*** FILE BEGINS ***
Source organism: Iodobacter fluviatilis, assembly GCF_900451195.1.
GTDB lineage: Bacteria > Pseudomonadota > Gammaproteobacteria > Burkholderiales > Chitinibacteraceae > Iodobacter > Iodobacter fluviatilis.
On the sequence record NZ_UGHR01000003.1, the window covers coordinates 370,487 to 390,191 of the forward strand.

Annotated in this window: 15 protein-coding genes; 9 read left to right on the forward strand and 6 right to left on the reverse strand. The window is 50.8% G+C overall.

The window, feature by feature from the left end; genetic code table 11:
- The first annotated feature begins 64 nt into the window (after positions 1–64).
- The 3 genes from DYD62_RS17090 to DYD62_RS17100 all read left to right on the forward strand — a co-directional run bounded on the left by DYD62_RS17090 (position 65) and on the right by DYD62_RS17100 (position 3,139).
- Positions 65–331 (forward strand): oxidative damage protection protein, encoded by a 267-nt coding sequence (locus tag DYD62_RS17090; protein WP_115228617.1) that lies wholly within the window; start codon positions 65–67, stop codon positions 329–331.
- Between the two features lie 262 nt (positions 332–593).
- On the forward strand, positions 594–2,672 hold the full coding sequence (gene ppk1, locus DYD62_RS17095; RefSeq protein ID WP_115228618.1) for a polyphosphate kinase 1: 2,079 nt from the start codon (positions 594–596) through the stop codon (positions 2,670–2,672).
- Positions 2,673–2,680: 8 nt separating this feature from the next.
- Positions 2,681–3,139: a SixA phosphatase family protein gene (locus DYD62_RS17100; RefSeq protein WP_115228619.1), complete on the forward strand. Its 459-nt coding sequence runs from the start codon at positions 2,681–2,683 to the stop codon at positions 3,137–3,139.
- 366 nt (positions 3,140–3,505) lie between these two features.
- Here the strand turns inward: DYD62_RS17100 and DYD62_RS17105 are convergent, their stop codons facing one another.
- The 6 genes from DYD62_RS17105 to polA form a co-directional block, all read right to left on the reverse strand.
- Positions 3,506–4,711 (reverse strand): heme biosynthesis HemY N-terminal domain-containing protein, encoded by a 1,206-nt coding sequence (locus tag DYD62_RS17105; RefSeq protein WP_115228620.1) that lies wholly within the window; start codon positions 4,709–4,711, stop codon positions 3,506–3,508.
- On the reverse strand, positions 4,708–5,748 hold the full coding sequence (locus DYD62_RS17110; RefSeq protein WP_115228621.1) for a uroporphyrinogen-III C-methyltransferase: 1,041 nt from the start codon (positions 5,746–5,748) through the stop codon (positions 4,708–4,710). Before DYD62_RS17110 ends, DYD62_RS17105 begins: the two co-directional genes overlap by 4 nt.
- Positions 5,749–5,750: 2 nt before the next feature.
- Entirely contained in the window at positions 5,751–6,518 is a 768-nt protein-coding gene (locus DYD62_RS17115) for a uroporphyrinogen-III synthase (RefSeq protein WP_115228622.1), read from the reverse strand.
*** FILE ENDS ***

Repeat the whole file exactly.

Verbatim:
Source organism: Iodobacter fluviatilis, assembly GCF_900451195.1.
GTDB lineage: Bacteria > Pseudomonadota > Gammaproteobacteria > Burkholderiales > Chitinibacteraceae > Iodobacter > Iodobacter fluviatilis.
On the sequence record NZ_UGHR01000003.1, the window covers coordinates 370,487 to 390,191 of the forward strand.

Annotated in this window: 15 protein-coding genes; 9 read left to right on the forward strand and 6 right to left on the reverse strand. The window is 50.8% G+C overall.

The window, feature by feature from the left end; genetic code table 11:
- The first annotated feature begins 64 nt into the window (after positions 1–64).
- The 3 genes from DYD62_RS17090 to DYD62_RS17100 all read left to right on the forward strand — a co-directional run bounded on the left by DYD62_RS17090 (position 65) and on the right by DYD62_RS17100 (position 3,139).
- Positions 65–331 (forward strand): oxidative damage protection protein, encoded by a 267-nt coding sequence (locus tag DYD62_RS17090; protein WP_115228617.1) that lies wholly within the window; start codon positions 65–67, stop codon positions 329–331.
- Between the two features lie 262 nt (positions 332–593).
- On the forward strand, positions 594–2,672 hold the full coding sequence (gene ppk1, locus DYD62_RS17095; RefSeq protein ID WP_115228618.1) for a polyphosphate kinase 1: 2,079 nt from the start codon (positions 594–596) through the stop codon (positions 2,670–2,672).
- Positions 2,673–2,680: 8 nt separating this feature from the next.
- Positions 2,681–3,139: a SixA phosphatase family protein gene (locus DYD62_RS17100; RefSeq protein WP_115228619.1), complete on the forward strand. Its 459-nt coding sequence runs from the start codon at positions 2,681–2,683 to the stop codon at positions 3,137–3,139.
- 366 nt (positions 3,140–3,505) lie between these two features.
- Here the strand turns inward: DYD62_RS17100 and DYD62_RS17105 are convergent, their stop codons facing one another.
- The 6 genes from DYD62_RS17105 to polA form a co-directional block, all read right to left on the reverse strand.
- Positions 3,506–4,711 (reverse strand): heme biosynthesis HemY N-terminal domain-containing protein, encoded by a 1,206-nt coding sequence (locus tag DYD62_RS17105; RefSeq protein WP_115228620.1) that lies wholly within the window; start codon positions 4,709–4,711, stop codon positions 3,506–3,508.
- On the reverse strand, positions 4,708–5,748 hold the full coding sequence (locus DYD62_RS17110; RefSeq protein WP_115228621.1) for a uroporphyrinogen-III C-methyltransferase: 1,041 nt from the start codon (positions 5,746–5,748) through the stop codon (positions 4,708–4,710). Before DYD62_RS17110 ends, DYD62_RS17105 begins: the two co-directional genes overlap by 4 nt.
- Positions 5,749–5,750: 2 nt before the next feature.
- Entirely contained in the window at positions 5,751–6,518 is a 768-nt protein-coding gene (locus DYD62_RS17115) for a uroporphyrinogen-III synthase (RefSeq protein WP_115228622.1), read from the reverse strand.